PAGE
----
Noilly Prattle: Let me bore you with this story... (2)

Monday, October 19, 2015

Let me bore you with this story... (2)

Coming Home - Part 2

     We left Niseko the next day and headed east to meet Jude and Aya's son, Brin, who was flying in from Tokyo to spend a few days on the Shiretoko Peninsula in Eastern Hokkaido. It was a gray, cloudy day threatening rain. When we arrived at Kushiro airport Jude and Aya got a mobile call from Brin saying that his flight was delayed in Tokyo for a “mechanical issue”. After a short time, while they were discussing what to do, he called again and said that they were now getting ready to take off from Haneda Airport and would arrive a couple hours late. Jude and Aya decided to kill some time by going into Kushiro for some sightseeing and programmed me for the trip.

       We were driving along smoothly on a perfectly straight road. The pattern of the streets was unfamiliar for people from the southern parts of Japan with their narrow twisting roads. The wide streets were laid out in a grid pattern with many crossroads. As we were going through an intersection Jude suddenly exclaimed: “Oh shit!” Just then I felt a white blur smash into my left front wheel with a loud crunching and banging-thudding sound. I was pushed a short distance and then I couldn't move any more. I filled up with smoke but my engine kept on running and the music played on. Jude said: “Oh, SHIT!. We are FUCKed!” Then to Aya, who was whimpering and crying: “Get out of the car, now!” Aya was able to open the crushed passenger door and got out into the street. Jude suddenly realized I was still running and turned me off and got out of the car himself.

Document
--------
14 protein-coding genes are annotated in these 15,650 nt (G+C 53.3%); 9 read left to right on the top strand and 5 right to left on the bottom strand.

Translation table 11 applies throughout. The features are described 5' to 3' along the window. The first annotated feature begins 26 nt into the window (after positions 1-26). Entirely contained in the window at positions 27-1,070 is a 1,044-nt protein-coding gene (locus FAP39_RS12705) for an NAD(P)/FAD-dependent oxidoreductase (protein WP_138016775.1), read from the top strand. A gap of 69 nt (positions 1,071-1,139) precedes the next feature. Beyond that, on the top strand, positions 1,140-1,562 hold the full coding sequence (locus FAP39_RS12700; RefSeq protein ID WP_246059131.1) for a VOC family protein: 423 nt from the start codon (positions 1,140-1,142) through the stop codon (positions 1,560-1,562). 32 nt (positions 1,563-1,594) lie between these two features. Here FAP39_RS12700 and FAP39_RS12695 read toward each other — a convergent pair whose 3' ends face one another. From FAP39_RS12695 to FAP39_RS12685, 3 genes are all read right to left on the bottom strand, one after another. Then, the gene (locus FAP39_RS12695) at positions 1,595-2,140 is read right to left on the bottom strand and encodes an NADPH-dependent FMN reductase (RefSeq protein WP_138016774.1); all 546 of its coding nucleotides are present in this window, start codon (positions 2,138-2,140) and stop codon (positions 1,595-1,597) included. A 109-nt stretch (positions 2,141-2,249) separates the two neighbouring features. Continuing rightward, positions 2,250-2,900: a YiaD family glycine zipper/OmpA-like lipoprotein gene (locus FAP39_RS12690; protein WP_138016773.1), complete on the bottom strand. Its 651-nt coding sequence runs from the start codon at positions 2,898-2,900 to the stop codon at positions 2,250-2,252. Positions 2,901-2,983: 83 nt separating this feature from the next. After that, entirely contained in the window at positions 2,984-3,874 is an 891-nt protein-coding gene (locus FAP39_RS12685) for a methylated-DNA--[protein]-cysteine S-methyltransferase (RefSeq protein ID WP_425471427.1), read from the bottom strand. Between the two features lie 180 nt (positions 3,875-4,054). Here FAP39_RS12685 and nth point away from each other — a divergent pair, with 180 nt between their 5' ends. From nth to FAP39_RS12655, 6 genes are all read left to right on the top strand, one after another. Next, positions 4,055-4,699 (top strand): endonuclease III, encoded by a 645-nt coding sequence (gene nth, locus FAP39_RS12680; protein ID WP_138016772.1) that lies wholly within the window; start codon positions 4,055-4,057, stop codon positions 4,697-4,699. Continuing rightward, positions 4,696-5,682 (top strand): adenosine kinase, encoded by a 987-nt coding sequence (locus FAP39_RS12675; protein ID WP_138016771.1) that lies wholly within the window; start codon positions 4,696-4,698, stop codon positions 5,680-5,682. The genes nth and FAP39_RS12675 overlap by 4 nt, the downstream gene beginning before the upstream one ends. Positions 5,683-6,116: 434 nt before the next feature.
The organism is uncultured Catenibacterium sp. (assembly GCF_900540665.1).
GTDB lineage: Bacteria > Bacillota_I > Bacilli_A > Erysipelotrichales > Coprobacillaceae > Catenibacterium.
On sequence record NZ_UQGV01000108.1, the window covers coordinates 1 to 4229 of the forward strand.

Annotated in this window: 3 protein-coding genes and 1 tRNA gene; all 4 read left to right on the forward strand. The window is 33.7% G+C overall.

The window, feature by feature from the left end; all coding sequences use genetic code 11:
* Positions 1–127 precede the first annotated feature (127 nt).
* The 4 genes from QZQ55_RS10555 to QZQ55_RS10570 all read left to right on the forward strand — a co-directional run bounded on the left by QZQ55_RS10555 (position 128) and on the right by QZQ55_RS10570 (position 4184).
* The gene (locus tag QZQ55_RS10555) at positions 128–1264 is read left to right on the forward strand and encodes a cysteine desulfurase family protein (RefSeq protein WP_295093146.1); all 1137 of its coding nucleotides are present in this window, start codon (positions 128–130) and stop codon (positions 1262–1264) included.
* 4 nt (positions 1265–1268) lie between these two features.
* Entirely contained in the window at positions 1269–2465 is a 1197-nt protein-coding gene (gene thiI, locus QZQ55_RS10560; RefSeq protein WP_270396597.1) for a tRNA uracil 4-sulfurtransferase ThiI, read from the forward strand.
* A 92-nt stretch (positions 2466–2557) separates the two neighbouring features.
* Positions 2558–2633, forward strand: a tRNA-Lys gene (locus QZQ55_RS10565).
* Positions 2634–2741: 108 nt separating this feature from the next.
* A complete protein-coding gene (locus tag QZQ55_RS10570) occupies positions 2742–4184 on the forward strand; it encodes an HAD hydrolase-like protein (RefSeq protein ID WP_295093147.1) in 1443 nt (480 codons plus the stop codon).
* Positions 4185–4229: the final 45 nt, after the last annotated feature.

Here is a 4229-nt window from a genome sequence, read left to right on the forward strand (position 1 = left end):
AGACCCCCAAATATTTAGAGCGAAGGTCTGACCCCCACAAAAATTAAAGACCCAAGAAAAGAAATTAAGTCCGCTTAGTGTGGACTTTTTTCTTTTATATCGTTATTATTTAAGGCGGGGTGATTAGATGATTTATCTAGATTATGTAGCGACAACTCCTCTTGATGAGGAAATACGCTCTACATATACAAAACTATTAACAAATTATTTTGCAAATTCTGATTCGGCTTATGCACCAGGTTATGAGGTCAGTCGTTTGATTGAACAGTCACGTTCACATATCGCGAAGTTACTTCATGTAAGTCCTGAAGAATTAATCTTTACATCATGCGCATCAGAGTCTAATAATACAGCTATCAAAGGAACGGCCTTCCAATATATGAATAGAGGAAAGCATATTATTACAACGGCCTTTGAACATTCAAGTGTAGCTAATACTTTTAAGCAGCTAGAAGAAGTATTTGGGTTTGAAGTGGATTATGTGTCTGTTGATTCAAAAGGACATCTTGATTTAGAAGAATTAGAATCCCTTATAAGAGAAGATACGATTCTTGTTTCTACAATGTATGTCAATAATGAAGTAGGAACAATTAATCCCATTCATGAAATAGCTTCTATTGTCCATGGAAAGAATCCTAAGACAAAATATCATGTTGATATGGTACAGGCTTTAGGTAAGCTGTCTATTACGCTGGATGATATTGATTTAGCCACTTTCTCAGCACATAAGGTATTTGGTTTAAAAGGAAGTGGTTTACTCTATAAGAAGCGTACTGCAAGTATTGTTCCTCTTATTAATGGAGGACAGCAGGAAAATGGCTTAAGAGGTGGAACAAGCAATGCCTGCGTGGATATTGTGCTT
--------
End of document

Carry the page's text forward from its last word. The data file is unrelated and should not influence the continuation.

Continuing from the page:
The rest is a blur of sounds and images: Jude asking Aya if she was alright and noticing blood on her torn jacket sleeve, trying to get her to calm down. The driver of the other automobile pointing to the stop sign that Jude had just run. The front end of his car was crumpled, a piece of it in the street. Sirens, a firetruck, an ambulance, several police cars, a policeman opening my hood. I sensed that I was badly damaged; my left front fender and left passenger door crushed, left front wheel bent, my left front seat torn and several airbags dangling from the ceiling on the passenger side. I was broken, unable to move. 

        The gray, rain threatening afternoon dragged on with mobile phone calls, medical attention for Aya, endless questions for Jude and measurements by the police. Eventually an ambulance took Aya to a hospital and Jude was left in the street awaiting whatever was coming next. What came next was a truck. The truck driver approached Jude standing on the curb and said he was going to tow me away. Jude, looking shell shocked and confused mumbled: “What?” The man seemed to understand Jude's condition and clarified: “I'm a wrecker service from Takanaka Auto associated with Xanadudu.” Jude responded: “Oh, OK, whatever!” Just then another policeman came up to Jude, introduced himself as "Natsu", and said he was going to drive him to the hospital where Aya had been taken.